September is Hunger Action Month.
Feeding America, which used to be known as America’s Second Harvest, is the largest organization that addresses the issue of hunger in the country, with over 200 food banks in all 50 states, Washington D.C., and Puerto Rico. Since 2006 they have published an annual report on the state of hunger in the United States. The 2010 report is based on information gathered from from food banks, soup kitchens, and shelters about the clients they serve. The numbers reflect the recession, but also a reality almost unthinkable in the richest nation in the world.
One in eight Americans has used emergency food supplies in the past year. Feeding America reports that the agencies surveyed served 37 million people; 14 million were children, and almost 3 million were seniors. That is an increase of 46% overall since 2006 and 50% more children.
One way to measure client needs is the concept of food security or insecurity. Food security means that a family has enough food, enough variety to assure adequate nutrition, for all family members. There are lower levels of food security, in which there is less variety and/or less palatability and quantity. Food insecurity means a family does not always know where their next meal is coming from. Food insecurity with hunger means that sometimes there is no food available.
Of the 37 million families served, 76% are food insecure, and of these, 36% experience food insecurity with hunger. 79% of client households that have children experience food insecurity.
Of all clients served, 70% have income below the federal poverty level, with the average monthly income being $940. 36% of client households have at least one working adult. And 10% are homeless. One quarter of client households do not have health insurance, and 30% have at least one household member in poor health. Many families have to choose between food and other necessities like rent or mortgage payments, medical care, utilities or heating fuel, transportation.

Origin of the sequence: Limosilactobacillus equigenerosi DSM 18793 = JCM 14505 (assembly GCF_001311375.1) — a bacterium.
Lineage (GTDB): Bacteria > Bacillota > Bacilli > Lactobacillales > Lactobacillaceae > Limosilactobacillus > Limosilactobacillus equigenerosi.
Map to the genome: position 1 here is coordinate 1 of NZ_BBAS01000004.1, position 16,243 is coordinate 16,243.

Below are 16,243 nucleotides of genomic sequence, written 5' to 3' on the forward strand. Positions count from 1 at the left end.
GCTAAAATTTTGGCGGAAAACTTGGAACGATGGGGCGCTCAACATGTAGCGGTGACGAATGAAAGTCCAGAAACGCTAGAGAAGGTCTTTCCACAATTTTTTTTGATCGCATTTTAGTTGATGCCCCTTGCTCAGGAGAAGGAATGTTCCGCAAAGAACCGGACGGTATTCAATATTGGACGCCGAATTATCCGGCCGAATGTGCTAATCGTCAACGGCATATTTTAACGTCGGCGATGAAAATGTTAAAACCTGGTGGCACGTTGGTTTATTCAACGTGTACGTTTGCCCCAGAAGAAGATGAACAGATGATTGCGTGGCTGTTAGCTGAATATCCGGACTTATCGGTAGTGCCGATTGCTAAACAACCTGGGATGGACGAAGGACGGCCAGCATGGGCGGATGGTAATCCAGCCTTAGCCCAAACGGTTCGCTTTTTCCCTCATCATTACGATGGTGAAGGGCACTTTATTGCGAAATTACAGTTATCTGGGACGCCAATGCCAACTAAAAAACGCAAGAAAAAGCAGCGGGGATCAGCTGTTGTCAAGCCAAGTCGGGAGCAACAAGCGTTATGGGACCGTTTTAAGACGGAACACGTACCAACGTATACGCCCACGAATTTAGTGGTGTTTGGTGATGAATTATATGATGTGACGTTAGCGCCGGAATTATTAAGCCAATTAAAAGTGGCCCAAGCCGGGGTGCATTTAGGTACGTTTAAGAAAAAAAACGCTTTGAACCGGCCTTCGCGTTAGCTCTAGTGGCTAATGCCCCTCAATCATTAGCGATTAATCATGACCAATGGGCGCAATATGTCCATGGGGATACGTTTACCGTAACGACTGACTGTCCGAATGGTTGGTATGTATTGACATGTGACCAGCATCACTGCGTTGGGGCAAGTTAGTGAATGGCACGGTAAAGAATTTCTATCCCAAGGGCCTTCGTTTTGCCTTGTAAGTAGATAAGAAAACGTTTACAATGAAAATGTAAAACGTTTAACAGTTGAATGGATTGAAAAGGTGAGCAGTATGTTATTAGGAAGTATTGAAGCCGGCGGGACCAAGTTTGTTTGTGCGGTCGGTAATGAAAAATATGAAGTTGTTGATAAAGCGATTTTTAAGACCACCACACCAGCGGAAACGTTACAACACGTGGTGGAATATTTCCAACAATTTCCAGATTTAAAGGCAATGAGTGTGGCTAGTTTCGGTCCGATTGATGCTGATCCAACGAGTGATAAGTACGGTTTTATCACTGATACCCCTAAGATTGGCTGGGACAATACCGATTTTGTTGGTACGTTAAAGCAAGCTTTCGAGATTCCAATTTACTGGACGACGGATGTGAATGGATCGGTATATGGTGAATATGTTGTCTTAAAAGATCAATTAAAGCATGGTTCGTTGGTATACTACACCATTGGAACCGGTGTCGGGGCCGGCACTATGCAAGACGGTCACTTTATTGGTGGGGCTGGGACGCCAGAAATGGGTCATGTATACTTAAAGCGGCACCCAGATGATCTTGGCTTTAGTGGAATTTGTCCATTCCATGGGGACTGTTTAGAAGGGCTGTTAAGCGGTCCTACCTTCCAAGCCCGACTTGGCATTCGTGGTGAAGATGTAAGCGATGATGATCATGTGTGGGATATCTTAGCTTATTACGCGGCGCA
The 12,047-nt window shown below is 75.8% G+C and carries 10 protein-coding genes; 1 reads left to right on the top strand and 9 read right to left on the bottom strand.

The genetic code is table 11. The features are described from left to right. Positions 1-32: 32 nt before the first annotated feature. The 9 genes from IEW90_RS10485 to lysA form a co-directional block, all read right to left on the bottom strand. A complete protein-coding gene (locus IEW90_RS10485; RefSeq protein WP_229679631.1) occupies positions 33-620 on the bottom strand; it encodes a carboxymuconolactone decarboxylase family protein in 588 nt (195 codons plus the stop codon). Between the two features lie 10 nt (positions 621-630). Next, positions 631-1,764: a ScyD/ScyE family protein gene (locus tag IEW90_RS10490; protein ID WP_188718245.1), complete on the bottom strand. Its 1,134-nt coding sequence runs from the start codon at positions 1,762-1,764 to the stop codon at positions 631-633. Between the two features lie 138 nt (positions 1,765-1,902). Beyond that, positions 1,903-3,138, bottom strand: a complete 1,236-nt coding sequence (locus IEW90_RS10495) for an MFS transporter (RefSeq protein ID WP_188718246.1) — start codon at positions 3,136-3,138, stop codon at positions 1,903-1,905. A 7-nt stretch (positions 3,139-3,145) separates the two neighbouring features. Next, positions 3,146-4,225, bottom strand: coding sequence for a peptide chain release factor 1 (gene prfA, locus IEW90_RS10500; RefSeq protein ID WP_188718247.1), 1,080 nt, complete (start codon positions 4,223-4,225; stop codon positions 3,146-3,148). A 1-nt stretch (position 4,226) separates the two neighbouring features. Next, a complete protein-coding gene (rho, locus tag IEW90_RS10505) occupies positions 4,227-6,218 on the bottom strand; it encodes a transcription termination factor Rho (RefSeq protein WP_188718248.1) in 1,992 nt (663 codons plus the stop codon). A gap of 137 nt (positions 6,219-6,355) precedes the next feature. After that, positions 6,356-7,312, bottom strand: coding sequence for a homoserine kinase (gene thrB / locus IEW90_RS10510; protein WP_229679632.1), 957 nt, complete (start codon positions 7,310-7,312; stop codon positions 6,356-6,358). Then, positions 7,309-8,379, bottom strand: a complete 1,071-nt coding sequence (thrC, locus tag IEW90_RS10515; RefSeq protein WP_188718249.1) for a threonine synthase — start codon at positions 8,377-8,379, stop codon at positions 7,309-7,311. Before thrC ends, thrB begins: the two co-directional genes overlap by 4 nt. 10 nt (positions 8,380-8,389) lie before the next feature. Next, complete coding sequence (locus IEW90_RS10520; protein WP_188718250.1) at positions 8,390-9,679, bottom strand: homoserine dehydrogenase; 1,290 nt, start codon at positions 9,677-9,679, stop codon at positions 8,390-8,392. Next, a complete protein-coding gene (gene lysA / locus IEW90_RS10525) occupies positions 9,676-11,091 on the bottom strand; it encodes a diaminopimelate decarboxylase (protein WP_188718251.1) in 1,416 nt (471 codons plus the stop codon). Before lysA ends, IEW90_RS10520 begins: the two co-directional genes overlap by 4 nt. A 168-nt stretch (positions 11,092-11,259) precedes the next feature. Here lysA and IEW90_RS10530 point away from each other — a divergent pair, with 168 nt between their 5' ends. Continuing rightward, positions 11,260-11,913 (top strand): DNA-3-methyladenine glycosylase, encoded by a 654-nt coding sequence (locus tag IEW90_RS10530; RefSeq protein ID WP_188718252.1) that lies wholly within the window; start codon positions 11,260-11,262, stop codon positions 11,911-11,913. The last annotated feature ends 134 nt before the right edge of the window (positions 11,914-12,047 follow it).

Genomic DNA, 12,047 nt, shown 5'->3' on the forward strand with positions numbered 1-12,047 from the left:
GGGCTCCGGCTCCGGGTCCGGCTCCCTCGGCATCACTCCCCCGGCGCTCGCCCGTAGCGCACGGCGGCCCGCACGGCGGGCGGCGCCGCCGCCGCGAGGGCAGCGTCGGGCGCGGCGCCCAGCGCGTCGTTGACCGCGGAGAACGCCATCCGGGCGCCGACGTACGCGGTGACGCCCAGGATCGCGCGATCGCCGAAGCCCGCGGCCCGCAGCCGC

What do these numbers mean?
Most obviously, of course, the number of Americans who cannot afford food and other expenses has almost doubled over four years, It means that 28,120,000 people in this country don’t always know where their next meal is coming from, and that almost 10 million sometimes go to bed hungry.
Food pantry clients get one trip per month. The amount of food they get in this trip varies with the contributions the pantry gets. When my son was a teen-ager I used our local food pantry for a couple of years. Sometimes we got beans and rice and some pasta, cereal, and canned vegetables. Sometimes we got considerably more, with bread and peanut butter and jelly and even a few treats. But it is important to remember it is a monthly, not a weekly allotment.
The effects of food insecurity and hunger on anyone decreases their ability to function. In children this is even more serious, since it interferes with their ability to learn. We must remember that all the education reforms in the world are useless unless children come to school fed and healthy and ready to learn. ( This also needs to be taken into consideration when evaluating teachers by student test scores comes up, but that is another issue.)
In the long run, the problem of hunger in America affects our productivity as a nation, as well as our humanity.
The Feeding America site has information on how to locate a food pantry near you, and also ideas for how to contribute. You can link there from the 2010 report I link to below.